He wrenched free of her grip and rolled onto his hands and knees. Orelia would be caught in the grenade blast. So she did a kip-up and then jumped on the man’s back. A beat later, the tunnel went white, and Orelia found herself airborne, back hitting the ceiling, before returning to the ground. This time, the air had been knocked from her lungs, and she tasted blood in her mouth. Something in her chest made it hard to breathe, and her head felt like a temple bell was ringing inside.


Orelia lifted her chin to find the stratusaire unmoving beside her, a pool of dark red blood extending from his severed torso. The only thing holding him together were strands of charred armor. She looked down past her feet, wondering if another strat would emerge from the haze-filled tunnel.


She heard more footsteps.


Orelia blinked, trying to summon her will to fight again, wondering how to best yet another Imperium stratusaire in hand-to-hand combat. She needed her rifle. It was somewhere in the tunnel, hopefully not damaged from the blast.


The footsteps were growing louder.


Orelia’s hands probed the stone path, sifting through ice and blood and pebbles. She tried calming her nerves, but the Keeda techniques weren’t working. Where was her gun?


The enemy was almost on top of her.


That’s when Orelia’s hand brushed the familiar shape on the weapon’s handle. At the last second, she pulled it up and aimed at the sound.


“Orelia, it’s me,” said a familiar voice.


She hesitated and then blinked several times until a purple face materialized in the smoke. “Sillix?”


“Come on,” the assassin added while slipping an arm under Orelia’s shoulder and helping her off the ground. “Time to leave.”


* * *


“Rim, how close are you to Veenkah?” Hale asked, his voice reverberating through the Gray Maven’s bridge.


Rim Fellows was too distracted by the sight of Squadra ships attacking each other to reply at first. The fleet carrier Validus was laying waste to the smaller battleship and heavy cruiser, and all from upper atmo, which made the energy rounds and missile salvos that much more dramatic.


Massive fireballs erupted from the ailing ships as they pitched out of the sky, something rarely seen in space combat. The ships fell like wounded mammoth gulls unable to keep their oversized bodies aloft, careening toward the ice-laden planet below.


“Rim? You copy?”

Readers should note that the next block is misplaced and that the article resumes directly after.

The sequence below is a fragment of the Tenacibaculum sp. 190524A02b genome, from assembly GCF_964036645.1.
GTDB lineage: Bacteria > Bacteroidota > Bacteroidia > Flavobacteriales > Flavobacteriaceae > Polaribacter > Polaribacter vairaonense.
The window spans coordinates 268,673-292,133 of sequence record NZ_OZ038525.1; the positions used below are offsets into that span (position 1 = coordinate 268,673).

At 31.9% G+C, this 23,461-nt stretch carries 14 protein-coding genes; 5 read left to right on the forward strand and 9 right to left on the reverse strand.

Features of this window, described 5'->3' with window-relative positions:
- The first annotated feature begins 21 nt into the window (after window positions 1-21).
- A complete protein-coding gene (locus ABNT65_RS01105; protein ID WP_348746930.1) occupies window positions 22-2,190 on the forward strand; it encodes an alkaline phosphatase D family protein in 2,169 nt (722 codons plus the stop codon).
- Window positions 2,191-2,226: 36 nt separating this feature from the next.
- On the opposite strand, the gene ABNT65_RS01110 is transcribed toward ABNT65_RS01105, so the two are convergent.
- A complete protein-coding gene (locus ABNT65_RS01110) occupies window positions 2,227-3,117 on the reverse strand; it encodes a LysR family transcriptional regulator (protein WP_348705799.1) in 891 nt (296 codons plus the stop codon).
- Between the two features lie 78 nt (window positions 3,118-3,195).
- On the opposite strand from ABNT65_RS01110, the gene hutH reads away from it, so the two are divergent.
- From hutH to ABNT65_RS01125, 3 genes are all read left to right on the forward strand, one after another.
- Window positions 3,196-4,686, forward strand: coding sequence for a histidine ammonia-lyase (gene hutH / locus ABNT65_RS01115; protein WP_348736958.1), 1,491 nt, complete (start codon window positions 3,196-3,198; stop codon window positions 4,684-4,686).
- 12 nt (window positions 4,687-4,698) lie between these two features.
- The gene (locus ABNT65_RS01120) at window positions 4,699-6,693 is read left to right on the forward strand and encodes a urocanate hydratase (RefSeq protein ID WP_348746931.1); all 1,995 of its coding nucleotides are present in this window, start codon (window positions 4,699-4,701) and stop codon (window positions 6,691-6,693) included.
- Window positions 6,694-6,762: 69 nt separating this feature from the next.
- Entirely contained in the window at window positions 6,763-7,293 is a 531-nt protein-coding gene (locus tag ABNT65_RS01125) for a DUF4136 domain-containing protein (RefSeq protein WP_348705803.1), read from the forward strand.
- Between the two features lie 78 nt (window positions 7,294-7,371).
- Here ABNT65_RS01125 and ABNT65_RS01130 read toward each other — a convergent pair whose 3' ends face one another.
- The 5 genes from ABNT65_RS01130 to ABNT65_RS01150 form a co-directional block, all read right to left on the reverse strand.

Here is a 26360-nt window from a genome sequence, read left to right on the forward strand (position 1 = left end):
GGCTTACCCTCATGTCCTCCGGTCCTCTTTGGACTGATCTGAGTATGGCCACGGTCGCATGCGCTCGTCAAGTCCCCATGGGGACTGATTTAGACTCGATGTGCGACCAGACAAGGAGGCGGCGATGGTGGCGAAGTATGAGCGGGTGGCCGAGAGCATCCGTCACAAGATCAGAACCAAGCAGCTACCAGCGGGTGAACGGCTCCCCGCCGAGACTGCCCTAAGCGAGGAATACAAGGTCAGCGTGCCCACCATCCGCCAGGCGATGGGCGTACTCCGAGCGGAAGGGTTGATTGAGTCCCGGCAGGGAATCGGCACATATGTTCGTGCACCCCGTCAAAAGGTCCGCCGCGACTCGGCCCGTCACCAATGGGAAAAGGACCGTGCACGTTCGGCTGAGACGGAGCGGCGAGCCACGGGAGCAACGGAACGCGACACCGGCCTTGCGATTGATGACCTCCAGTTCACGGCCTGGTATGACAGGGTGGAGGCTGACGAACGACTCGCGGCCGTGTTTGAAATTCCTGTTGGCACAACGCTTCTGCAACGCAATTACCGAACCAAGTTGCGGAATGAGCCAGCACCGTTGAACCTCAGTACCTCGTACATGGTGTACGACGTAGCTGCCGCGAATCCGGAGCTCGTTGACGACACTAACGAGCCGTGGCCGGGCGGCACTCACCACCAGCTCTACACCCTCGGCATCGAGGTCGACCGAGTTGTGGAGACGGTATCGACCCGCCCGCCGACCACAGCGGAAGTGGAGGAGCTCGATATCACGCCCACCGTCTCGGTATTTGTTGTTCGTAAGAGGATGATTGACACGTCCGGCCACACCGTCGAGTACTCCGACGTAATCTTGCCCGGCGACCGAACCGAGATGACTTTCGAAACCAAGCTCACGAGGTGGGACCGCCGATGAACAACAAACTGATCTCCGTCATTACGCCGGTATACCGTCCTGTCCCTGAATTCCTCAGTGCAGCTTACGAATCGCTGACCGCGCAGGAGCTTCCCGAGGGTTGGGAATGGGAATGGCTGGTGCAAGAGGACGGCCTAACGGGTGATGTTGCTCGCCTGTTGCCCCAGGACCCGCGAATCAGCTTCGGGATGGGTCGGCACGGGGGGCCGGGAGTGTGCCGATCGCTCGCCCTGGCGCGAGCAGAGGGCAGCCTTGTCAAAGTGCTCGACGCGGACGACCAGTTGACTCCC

“Hey, Mister Rellows?” said Gramps, snapping Rim out of his stare. “The guy trapped in the speaker wants to hear your face.”


“Yeah, yeah. Don’t get your blaster bent out of shape.” Rim pushed the comms channel button. “I’m, uh… ’bout three minutes away, Hale. Why?”


“I need you to pick up someone.”


“No can do. That place is on high alert.”


“Then it’s a risk you’ll have to take. We can’t leave anyone behind.”


“Then you’d better get used to—”


A hand slapped Rim across the face.


“What in hadion is wrong with you?” Rim said to the old drunk.


“Nothing. Why?”


“You… slapped me, you nimdoed bishnick.”


Gramps stared at his hand. “I did? That’s weird.”


Back on mic, Rim tried to complete his thought to Hale. “You’d better get used to disappointment, pal. There’s no way I’m—”


Gramps slapped Rim again.


“Okay! That’s enough of that!”


“Is it? ’Cause it seems to me and myself like you don’t wanna change yer mind, mister.”


Rim scowled. “Because I’m not.”


“Then I’m gonna keep slapping your hairy little baby face over and over ’til ya do, see? ’Cause this here’s half as important as every other time it wasn’t. And don’t make me explain that, ’cause I won’t, but only if you can.”


Rim continued to glare at Gramps. Nonsense withstanding, there was something about the old geezer’s insistence that piqued Rim’s curiosity, at least to ask Hale about the errand. “What’s the package?”


“Cindra Kin, TRL commander stranded outside the city,” Hale replied. “Her general shoved her off that skiff piled with explosives and drove it into the garrison without her. She won’t last the day once the Stratus lock down the city, and I figure it’s the least we can do to honor the general’s sacrifice by—”


“Alright, alright. Fine. But you owe me for this, Hale. I’m way above and beyond the call of duty here.”


“Noted. Sending her last known coordinates now. And, Rim?”


“Yeah?”


“Thanks.”


“You can thank me in credits later.” Rim closed the channel.


Another slap across the face startled him. He touched his cheek and looked at Gramps. “I said yes, old man! What was that for?”


“Huh. I’m not sure,” Gramps replied, staring at his palm again in disbelief. “Must’a been a voluntary reflex.”


* * *